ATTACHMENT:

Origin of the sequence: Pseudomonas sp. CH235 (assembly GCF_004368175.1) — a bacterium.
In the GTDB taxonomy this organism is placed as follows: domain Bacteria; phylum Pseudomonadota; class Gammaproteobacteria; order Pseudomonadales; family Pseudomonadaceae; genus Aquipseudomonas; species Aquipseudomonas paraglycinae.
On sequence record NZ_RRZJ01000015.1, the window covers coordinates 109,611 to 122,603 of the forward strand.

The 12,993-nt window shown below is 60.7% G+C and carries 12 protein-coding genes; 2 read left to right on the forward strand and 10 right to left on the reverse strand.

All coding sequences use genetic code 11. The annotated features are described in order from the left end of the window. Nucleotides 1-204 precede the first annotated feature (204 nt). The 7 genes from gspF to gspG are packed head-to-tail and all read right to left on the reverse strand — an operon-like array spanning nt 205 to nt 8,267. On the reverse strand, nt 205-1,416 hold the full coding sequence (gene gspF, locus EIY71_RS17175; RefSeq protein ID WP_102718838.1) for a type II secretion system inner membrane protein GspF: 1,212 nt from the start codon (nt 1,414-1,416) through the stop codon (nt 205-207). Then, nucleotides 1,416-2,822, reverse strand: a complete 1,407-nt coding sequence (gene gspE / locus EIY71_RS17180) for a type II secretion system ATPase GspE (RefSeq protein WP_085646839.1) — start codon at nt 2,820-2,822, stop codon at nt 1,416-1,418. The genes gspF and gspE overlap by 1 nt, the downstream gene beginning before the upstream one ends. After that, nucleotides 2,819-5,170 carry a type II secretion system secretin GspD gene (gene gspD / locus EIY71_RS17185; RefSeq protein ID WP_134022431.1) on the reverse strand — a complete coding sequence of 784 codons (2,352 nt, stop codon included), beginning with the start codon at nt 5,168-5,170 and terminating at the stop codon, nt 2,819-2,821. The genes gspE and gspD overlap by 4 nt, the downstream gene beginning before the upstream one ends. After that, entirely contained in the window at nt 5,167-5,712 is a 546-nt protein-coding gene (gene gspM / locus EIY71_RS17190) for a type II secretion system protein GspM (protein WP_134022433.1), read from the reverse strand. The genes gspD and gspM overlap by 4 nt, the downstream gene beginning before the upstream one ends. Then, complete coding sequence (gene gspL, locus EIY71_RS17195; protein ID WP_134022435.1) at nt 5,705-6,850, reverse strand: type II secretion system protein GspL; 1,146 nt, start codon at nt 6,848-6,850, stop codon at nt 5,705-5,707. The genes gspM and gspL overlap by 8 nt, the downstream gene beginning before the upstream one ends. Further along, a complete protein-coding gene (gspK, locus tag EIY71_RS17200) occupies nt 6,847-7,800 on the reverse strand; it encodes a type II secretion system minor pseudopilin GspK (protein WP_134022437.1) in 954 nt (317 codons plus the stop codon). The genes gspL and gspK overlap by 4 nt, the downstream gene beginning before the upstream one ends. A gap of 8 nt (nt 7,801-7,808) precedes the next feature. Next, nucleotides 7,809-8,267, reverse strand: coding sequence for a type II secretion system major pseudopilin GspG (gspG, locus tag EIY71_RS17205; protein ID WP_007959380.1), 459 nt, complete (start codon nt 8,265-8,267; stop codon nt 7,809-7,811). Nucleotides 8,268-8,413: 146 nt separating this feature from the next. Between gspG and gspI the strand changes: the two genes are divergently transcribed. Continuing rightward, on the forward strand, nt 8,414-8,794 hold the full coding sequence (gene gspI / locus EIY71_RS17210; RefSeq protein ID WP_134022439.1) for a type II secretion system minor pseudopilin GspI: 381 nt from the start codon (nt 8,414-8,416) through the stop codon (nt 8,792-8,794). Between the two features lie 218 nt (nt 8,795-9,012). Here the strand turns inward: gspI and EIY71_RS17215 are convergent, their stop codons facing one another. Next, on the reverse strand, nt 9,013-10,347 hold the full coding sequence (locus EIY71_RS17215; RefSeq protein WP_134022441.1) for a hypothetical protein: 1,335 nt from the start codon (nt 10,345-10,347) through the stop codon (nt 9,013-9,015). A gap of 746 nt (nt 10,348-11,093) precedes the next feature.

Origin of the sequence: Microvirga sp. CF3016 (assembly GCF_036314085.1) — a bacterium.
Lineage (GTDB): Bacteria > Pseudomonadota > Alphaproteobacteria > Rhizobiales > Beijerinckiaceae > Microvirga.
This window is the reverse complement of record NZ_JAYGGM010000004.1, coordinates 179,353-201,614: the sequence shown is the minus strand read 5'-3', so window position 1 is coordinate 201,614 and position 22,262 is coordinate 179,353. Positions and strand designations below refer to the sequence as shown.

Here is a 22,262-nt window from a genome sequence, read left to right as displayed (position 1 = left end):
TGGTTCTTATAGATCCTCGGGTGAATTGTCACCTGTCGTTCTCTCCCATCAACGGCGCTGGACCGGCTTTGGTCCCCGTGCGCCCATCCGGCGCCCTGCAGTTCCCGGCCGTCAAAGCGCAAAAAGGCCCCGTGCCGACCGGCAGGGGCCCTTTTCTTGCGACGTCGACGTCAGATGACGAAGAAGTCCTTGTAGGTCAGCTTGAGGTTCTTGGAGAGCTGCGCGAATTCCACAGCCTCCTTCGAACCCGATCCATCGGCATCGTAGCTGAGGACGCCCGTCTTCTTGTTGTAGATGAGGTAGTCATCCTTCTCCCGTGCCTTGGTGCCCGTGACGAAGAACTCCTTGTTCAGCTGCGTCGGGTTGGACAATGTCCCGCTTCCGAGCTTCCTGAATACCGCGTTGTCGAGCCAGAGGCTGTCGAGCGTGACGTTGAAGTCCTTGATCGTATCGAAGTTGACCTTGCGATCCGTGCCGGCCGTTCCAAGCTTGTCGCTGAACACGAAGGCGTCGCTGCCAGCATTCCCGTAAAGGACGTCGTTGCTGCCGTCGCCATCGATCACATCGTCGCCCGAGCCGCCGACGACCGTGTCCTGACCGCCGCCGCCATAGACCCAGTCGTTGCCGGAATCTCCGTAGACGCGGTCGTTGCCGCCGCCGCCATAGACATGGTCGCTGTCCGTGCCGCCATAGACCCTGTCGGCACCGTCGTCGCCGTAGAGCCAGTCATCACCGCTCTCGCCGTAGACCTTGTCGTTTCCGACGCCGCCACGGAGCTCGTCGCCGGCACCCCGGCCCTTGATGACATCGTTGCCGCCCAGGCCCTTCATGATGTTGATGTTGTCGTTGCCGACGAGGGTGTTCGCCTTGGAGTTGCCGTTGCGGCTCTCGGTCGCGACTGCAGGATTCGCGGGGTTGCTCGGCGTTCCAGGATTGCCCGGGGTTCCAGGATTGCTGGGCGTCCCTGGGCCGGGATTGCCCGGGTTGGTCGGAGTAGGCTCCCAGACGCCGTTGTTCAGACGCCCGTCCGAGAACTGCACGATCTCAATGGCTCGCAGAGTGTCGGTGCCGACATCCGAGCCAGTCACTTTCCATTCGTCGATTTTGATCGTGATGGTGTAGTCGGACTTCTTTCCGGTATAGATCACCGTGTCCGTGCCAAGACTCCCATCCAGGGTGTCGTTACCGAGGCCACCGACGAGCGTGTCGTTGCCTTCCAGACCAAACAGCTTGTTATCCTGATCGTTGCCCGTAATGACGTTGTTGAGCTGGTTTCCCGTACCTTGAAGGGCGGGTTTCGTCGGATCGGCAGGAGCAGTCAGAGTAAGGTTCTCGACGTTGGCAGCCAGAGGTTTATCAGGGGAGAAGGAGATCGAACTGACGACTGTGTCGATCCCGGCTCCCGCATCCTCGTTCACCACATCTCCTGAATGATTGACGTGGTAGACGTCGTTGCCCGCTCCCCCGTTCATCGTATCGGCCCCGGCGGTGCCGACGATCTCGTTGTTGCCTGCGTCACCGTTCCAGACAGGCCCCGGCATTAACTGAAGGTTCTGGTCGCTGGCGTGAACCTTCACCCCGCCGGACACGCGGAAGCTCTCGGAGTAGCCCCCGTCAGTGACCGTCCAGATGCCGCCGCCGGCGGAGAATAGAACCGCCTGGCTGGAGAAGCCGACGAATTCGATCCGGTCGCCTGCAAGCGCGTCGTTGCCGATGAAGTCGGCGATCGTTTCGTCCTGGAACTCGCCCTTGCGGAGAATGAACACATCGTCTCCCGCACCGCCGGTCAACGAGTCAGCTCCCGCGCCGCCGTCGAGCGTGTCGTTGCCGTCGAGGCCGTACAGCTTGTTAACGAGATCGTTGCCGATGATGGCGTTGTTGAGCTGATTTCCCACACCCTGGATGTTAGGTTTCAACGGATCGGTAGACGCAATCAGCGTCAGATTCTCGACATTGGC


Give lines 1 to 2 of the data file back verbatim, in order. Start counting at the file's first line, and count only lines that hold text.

Origin of the sequence: Pseudomonas sp. CH235 (assembly GCF_004368175.1) — a bacterium.
In the GTDB taxonomy this organism is placed as follows: domain Bacteria; phylum Pseudomonadota; class Gammaproteobacteria; order Pseudomonadales; family Pseudomonadaceae; genus Aquipseudomonas; species Aquipseudomonas paraglycinae.